Next they are led to “the most infamous black-hearted killers of all time.”  They first meet the flesh-and-blood curator Martin Senescu who introduces them to the Murderer’s Row exhibit:

  • William Burke & William Hare – They suffocated their victims with pillows, frequently prostitutes.
  • Henri Desire Landru – French serial killer of spinsters and lonely widows.
  • Jack the Ripper – English serial killer of prostitutes.
  • Albert W. Hicks – A mate on an oyster boat who killed his entire crew with an axe. Given the attitude of this museum, I have to suspect that it was an all-girl crew.

Martin Balsam is excellent as Senescu.  He is clearly devoted to this exhibit, and is slightly creepy.  He steps on a switch that causes Mr. the Ripper to slash away with his knife.  This is a pretty good gag, but freaks out the sailors who “blow this creepy joint.”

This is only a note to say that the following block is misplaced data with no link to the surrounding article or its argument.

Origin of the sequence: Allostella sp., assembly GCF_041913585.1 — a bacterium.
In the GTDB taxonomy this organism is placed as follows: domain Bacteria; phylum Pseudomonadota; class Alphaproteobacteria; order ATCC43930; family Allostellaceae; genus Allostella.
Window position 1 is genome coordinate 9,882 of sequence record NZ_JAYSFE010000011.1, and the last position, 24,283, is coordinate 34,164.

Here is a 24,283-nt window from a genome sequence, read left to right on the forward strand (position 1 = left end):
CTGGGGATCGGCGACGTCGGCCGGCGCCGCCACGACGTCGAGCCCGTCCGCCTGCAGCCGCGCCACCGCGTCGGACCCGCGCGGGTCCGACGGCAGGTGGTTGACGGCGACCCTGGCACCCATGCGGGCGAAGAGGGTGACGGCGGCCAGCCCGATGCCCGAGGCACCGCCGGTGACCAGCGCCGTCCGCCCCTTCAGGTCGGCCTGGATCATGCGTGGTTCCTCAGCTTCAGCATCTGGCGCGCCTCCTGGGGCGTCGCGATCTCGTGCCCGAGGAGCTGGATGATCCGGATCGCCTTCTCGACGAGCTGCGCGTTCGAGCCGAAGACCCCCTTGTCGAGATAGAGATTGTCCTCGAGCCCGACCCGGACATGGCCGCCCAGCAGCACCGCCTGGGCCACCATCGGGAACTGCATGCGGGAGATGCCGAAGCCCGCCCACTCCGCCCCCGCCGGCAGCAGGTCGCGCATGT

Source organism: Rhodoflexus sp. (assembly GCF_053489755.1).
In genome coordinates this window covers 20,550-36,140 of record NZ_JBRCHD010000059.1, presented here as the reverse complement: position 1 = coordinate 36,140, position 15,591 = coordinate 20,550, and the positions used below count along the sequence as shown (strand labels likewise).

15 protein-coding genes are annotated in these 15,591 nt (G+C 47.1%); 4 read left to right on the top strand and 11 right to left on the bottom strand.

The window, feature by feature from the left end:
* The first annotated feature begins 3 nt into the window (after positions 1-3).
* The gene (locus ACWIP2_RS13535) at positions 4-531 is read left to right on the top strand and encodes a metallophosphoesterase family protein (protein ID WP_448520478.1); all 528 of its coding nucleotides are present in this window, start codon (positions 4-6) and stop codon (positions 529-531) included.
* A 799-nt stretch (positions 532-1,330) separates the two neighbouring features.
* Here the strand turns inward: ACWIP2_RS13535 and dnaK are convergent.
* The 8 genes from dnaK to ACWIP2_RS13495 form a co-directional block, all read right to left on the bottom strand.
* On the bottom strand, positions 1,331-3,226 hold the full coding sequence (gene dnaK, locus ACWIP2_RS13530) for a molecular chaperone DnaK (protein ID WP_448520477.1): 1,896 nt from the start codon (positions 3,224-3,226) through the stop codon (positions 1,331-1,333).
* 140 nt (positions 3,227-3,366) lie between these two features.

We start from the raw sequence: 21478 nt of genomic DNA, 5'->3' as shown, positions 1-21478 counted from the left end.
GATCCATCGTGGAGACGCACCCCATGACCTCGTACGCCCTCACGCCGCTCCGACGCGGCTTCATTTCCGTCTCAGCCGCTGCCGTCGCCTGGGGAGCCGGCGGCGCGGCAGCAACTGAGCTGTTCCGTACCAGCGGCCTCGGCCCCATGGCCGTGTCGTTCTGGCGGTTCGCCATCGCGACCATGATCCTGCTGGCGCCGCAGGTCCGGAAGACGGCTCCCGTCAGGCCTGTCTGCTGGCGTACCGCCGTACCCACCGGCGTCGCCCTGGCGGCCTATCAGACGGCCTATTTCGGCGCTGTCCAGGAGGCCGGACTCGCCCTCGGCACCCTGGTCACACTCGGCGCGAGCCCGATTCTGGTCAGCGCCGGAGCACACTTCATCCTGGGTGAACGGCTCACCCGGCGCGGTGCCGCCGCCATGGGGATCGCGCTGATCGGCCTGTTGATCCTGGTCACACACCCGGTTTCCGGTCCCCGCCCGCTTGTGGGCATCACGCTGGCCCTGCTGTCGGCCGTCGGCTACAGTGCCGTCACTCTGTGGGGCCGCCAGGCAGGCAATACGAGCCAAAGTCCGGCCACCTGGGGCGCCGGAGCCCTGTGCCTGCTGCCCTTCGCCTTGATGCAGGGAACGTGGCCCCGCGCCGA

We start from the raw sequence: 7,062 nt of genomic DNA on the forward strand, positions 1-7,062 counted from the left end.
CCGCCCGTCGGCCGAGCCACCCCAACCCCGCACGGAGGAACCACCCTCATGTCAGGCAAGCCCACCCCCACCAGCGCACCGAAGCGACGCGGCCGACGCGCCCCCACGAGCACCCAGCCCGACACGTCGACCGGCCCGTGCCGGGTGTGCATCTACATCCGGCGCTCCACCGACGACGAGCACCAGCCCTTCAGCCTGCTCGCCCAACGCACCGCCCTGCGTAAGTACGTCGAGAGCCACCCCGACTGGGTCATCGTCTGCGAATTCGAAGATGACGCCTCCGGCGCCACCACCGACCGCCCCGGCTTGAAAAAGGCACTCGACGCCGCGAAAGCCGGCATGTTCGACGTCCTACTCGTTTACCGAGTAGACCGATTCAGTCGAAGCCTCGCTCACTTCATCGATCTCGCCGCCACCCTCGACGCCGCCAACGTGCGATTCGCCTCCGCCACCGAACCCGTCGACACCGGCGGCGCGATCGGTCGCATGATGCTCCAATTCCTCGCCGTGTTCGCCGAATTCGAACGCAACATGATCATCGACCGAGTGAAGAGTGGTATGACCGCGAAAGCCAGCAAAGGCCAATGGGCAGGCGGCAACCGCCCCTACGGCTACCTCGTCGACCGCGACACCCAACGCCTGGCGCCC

Later as Senescu is dusting Landru, Ferguson tells him that the museum is going to close so he can sell the location a company for a supermarket.  Ferguson decides not to open a new museum because, even 60 years ago, he sees this is a dying industry.  He reasons that people see too much horror in every day life.

tznewexhibit03Senescu asks to buy the wax figures as he can’t bear to see them destroyed; although, he doesn’t seem to care much for Cleopatra and Marie Antoinette.  Movers deliver the figures to Senescu’s house.  He installs the exhibit in the basement which he has rigged up with a new industrial strength air conditioner.[4]

Weeks later, Senescu’s very patient wife is concerned that her husband still has no job and the new A/C is costing a fortune.  Senescu seems to spend all his time in the basement acting as a valet for his new friends.  Emma tells her brother Dave about the problems she is having with her husband.  He suggests that sabotaging the A/C might solve the problem.